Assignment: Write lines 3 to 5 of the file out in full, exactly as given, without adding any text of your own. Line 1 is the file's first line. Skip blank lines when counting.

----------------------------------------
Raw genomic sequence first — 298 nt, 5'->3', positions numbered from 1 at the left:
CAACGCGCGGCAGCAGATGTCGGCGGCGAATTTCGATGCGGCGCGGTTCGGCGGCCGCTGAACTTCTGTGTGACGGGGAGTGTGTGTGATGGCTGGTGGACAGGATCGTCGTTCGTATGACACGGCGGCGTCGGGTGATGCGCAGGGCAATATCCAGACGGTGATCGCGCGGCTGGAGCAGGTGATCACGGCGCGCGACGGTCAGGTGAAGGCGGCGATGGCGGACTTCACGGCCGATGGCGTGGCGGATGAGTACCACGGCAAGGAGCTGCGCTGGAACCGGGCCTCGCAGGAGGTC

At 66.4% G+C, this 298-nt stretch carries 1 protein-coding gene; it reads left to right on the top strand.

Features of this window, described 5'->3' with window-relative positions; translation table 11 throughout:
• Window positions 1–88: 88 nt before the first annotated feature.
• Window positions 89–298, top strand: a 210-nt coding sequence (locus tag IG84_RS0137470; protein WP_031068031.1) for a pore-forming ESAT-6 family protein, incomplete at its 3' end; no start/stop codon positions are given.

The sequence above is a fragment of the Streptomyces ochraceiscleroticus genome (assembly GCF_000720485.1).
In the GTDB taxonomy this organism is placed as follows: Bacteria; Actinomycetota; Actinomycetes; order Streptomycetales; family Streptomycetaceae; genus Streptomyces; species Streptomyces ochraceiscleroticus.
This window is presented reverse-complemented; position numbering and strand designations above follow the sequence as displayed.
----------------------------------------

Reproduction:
At 66.4% G+C, this 298-nt stretch carries 1 protein-coding gene; it reads left to right on the top strand.

Features of this window, described 5'->3' with window-relative positions; translation table 11 throughout:
• Window positions 1–88: 88 nt before the first annotated feature.